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Russia’s invasion of Ukraine is bringing Japan closer to NATO, in yet another own goal for Putin

NATO Secretary General Jens Stoltenberg, right, and Japan's Foreign Minister Yoshimasa Hayashi address a media conference on the sidelines of a meeting of NATO foreign ministers at NATO headquarters in Brussels, Tuesday, April 4, 2023.NATO Secretary General Jens Stoltenberg, right, and Japan’s Foreign Minister Yoshimasa Hayashi on the sidelines of a meeting of NATO foreign ministers in Brussels, April 4, 2023.

AP Photo/Geert Vanden Wijngaert

  • Japan is in talks to open a NATO liaison office, which would be the first one in Asia.
  • Its foreign minister said this was sparked by Russia’s Ukraine invasion making a “more unstable” world.
  • Putin said he invaded Ukraine to stop NATO’s growth, but the alliance has only been strengthened.

Japan has started talks to open a NATO liaison office, in a move sparked by Russia’s invasion of Ukraine, its foreign minister told CNN.

Yoshimasa Hayashi said Japan has started discussions about the office, which would be the first in Asia and would be considered a major blow to Russian President Vladimir Putin.

Hayashi said the impact of Russia’s invasion of Ukraine was the catalyst.

“The reason why we are discussing about this is that since the aggression by Russia to Ukraine, the world [has] become more unstable,” he said.

“Something happening in East Europe is not only confined to the issue in East Europe, and that affects directly the situation here in the Pacific,” he said. “That’s why a cooperation between us in East Asia and NATO [is] becoming … increasingly important.”

No details have been finalized, Hayashi said.

Nikkei Asia reported that the office would allow NATO to work with Japan and other partners in the region, including Australia, South Korea, and New Zealand.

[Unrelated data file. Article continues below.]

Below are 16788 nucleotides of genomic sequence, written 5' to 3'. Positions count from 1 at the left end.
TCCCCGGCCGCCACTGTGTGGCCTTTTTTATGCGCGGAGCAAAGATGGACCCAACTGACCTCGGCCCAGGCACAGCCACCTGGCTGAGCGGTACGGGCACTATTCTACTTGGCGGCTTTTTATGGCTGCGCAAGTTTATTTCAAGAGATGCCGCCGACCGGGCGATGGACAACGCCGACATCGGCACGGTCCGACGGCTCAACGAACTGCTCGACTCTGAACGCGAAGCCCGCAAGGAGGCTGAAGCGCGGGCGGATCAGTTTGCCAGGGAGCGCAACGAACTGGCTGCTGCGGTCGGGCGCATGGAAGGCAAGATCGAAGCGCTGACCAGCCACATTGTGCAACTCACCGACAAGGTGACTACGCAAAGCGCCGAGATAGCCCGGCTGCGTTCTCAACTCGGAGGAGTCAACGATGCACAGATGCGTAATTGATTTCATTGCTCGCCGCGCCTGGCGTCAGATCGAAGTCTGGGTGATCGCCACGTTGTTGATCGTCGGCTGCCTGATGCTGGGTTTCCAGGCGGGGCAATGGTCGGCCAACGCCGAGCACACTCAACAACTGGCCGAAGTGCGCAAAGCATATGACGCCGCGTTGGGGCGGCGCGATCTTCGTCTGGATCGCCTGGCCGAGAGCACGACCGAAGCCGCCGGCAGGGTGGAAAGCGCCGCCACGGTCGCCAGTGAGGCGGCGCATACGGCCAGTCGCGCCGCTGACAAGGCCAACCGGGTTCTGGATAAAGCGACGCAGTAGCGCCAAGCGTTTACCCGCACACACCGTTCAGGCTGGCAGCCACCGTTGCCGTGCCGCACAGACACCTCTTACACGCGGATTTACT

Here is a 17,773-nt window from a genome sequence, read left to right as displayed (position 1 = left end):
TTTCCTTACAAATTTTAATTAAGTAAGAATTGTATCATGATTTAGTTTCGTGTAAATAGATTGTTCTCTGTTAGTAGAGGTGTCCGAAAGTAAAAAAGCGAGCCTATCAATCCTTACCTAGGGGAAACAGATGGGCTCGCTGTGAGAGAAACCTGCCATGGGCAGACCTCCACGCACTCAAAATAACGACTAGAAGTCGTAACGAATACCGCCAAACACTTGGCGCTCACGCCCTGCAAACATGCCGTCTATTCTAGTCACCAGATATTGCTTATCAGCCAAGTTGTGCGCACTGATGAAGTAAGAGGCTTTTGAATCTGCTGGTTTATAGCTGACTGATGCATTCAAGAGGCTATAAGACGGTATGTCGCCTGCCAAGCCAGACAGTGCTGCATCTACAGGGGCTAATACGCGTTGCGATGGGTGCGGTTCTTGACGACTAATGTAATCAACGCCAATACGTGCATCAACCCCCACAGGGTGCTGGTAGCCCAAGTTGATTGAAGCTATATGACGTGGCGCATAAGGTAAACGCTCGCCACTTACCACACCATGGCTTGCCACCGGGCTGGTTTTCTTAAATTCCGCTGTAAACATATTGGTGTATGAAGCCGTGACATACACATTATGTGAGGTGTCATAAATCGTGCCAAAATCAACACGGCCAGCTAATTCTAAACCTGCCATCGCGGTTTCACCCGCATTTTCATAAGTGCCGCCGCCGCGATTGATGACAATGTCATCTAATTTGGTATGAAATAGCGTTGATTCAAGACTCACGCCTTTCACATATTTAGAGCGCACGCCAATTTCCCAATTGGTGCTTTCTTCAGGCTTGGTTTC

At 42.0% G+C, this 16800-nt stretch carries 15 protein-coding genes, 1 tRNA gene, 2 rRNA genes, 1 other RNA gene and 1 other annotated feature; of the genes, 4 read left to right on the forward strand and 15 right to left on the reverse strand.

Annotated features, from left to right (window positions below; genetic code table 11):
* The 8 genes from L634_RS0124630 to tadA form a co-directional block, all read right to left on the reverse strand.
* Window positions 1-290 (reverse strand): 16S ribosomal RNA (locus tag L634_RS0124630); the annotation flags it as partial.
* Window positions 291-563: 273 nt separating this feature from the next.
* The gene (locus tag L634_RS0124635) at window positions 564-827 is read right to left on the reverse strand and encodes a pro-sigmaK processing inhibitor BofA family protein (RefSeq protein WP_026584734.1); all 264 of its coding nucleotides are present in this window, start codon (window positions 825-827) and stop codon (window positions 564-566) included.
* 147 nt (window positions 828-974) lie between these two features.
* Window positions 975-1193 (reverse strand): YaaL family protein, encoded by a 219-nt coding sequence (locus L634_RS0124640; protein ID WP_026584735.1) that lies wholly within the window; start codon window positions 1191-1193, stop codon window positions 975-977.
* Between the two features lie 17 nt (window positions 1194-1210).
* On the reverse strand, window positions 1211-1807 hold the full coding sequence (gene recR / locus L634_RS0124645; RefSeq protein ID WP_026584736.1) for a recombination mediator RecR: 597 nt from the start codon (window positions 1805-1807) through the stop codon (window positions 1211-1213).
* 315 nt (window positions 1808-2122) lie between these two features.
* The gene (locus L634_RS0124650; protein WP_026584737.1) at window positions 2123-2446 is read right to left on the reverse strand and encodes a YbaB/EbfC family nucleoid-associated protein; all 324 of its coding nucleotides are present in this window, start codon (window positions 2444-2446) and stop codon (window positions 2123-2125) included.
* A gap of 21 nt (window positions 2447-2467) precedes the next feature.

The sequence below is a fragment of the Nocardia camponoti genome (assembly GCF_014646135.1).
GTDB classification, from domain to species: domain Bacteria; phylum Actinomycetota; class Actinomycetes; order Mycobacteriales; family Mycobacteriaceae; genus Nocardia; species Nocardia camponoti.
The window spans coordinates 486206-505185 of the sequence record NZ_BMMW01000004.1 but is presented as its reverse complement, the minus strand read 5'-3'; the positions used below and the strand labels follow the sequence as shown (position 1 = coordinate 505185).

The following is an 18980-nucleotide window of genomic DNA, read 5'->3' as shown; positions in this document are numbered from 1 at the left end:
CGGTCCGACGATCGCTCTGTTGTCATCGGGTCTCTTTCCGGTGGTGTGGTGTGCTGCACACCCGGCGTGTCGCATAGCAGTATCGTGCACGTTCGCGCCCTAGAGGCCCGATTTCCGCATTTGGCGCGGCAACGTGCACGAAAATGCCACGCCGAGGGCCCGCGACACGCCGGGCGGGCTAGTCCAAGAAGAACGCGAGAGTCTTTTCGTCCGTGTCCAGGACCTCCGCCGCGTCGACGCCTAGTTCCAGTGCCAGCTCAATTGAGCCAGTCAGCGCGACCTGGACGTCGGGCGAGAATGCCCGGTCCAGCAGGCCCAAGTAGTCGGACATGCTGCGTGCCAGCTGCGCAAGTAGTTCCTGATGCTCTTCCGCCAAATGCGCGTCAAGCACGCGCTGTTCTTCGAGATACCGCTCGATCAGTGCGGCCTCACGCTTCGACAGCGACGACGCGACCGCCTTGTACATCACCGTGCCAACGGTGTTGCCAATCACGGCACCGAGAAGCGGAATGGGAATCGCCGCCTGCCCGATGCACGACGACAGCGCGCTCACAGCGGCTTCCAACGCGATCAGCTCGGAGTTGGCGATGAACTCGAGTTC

NATO spokesperson Oana Lungescu told Nikkei Asia earlier this month that “among NATO’s partners, none is closer or more capable than Japan,”

The move by Japan is the latest sign of the invasion of Ukraine backfiring for Putin.

Putin partly justified his invasion of Ukraine in February 2022 by saying he wanted to stop NATO’s expansion. But the invasion has only strengthened the alliance.

Finland joined NATO in April, and Sweden is going through the membership process, with both countries abandoning decades of neutrality after Russia launched its attack.

NATO chief Jens Stoltenberg said on Wednesday that Russian actions over the past decade had resulted in NATO getting stronger.

“The transformation of our alliance over the last decade has been nothing short of remarkable,” he said.

Stoltenberg added: “Since Russia illegally annexed Crimea and entered into eastern Ukraine in 2014, we have increased the readiness of our forces.”

Japan moving closer to NATO is not just significant for Japan, but also for the Asia-Pacific region’s relationship with NATO.

No Asian country has joined NATO, but some Asia-Pacific nations have worked with the alliance, including Australia, New Zealand, Japan, and South Korea.

The four countries are known as NATO “Partners,” who work with NATO in some areas but are not alliance members.

China, which has grown closer to Russia over the last year, has repeatedly warned against any Asian country getting too close to NATO, echoing Russia’s stance on the alliance.

Last year, China accused NATO of stirring up conflicts in the Asia-Pacific region, and in March it said that NATO moving eastwards would “inevitably undermine peace and stability.”

Read the original article on Business Insider